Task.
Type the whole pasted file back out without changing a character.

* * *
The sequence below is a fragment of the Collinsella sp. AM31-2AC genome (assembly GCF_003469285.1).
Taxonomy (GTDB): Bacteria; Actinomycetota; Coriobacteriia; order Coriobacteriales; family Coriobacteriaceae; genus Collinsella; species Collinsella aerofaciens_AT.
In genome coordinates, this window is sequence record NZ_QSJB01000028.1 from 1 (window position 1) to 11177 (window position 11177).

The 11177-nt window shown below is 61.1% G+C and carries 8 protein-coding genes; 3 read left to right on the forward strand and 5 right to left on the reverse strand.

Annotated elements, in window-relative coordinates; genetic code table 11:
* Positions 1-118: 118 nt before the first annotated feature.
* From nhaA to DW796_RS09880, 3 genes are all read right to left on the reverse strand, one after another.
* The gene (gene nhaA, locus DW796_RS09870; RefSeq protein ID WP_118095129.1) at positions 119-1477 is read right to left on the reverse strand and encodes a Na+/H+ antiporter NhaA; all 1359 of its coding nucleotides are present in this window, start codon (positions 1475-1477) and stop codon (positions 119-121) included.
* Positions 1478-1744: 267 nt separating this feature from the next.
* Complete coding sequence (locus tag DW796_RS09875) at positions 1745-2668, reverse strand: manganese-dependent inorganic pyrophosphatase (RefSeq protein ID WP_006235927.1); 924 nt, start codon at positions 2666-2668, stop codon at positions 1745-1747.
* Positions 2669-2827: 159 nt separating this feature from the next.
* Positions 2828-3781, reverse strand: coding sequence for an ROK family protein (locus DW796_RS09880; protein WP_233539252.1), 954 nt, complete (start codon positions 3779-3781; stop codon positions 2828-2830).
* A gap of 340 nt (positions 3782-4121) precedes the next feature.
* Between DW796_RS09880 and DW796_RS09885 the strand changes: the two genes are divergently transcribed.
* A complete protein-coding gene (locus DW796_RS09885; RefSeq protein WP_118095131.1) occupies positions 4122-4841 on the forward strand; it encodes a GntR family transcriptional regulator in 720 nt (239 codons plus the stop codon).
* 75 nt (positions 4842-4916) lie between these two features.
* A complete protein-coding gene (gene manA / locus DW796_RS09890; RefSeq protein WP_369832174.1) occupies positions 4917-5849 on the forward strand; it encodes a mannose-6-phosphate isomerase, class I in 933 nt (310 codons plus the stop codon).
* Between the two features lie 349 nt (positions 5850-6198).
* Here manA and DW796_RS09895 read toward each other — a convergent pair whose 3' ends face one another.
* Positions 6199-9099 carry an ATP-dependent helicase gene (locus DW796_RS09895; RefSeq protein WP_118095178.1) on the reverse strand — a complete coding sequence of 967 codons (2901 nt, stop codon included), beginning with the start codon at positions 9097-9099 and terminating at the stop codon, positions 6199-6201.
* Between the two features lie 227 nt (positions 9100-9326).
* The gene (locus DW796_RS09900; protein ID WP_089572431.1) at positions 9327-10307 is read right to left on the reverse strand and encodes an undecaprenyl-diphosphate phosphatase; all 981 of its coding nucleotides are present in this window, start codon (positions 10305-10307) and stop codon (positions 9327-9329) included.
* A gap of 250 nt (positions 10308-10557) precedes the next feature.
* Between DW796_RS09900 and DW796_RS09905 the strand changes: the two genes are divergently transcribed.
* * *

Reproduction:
The sequence below is a fragment of the Collinsella sp. AM31-2AC genome (assembly GCF_003469285.1).
Taxonomy (GTDB): Bacteria; Actinomycetota; Coriobacteriia; order Coriobacteriales; family Coriobacteriaceae; genus Collinsella; species Collinsella aerofaciens_AT.
In genome coordinates, this window is sequence record NZ_QSJB01000028.1 from 1 (window position 1) to 11177 (window position 11177).

The 11177-nt window shown below is 61.1% G+C and carries 8 protein-coding genes; 3 read left to right on the forward strand and 5 right to left on the reverse strand.

Annotated elements, in window-relative coordinates; genetic code table 11:
* Positions 1-118: 118 nt before the first annotated feature.
* From nhaA to DW796_RS09880, 3 genes are all read right to left on the reverse strand, one after another.
* The gene (gene nhaA, locus DW796_RS09870; RefSeq protein ID WP_118095129.1) at positions 119-1477 is read right to left on the reverse strand and encodes a Na+/H+ antiporter NhaA; all 1359 of its coding nucleotides are present in this window, start codon (positions 1475-1477) and stop codon (positions 119-121) included.
* Positions 1478-1744: 267 nt separating this feature from the next.
* Complete coding sequence (locus tag DW796_RS09875) at positions 1745-2668, reverse strand: manganese-dependent inorganic pyrophosphatase (RefSeq protein ID WP_006235927.1); 924 nt, start codon at positions 2666-2668, stop codon at positions 1745-1747.
* Positions 2669-2827: 159 nt separating this feature from the next.
* Positions 2828-3781, reverse strand: coding sequence for an ROK family protein (locus DW796_RS09880; protein WP_233539252.1), 954 nt, complete (start codon positions 3779-3781; stop codon positions 2828-2830).
* A gap of 340 nt (positions 3782-4121) precedes the next feature.
* Between DW796_RS09880 and DW796_RS09885 the strand changes: the two genes are divergently transcribed.
* A complete protein-coding gene (locus DW796_RS09885; RefSeq protein WP_118095131.1) occupies positions 4122-4841 on the forward strand; it encodes a GntR family transcriptional regulator in 720 nt (239 codons plus the stop codon).
* 75 nt (positions 4842-4916) lie between these two features.
* A complete protein-coding gene (gene manA / locus DW796_RS09890; RefSeq protein WP_369832174.1) occupies positions 4917-5849 on the forward strand; it encodes a mannose-6-phosphate isomerase, class I in 933 nt (310 codons plus the stop codon).
* Between the two features lie 349 nt (positions 5850-6198).
* Here manA and DW796_RS09895 read toward each other — a convergent pair whose 3' ends face one another.
* Positions 6199-9099 carry an ATP-dependent helicase gene (locus DW796_RS09895; RefSeq protein WP_118095178.1) on the reverse strand — a complete coding sequence of 967 codons (2901 nt, stop codon included), beginning with the start codon at positions 9097-9099 and terminating at the stop codon, positions 6199-6201.
* Between the two features lie 227 nt (positions 9100-9326).
* The gene (locus DW796_RS09900; protein ID WP_089572431.1) at positions 9327-10307 is read right to left on the reverse strand and encodes an undecaprenyl-diphosphate phosphatase; all 981 of its coding nucleotides are present in this window, start codon (positions 10305-10307) and stop codon (positions 9327-9329) included.
* A gap of 250 nt (positions 10308-10557) precedes the next feature.
* Between DW796_RS09900 and DW796_RS09905 the strand changes: the two genes are divergently transcribed.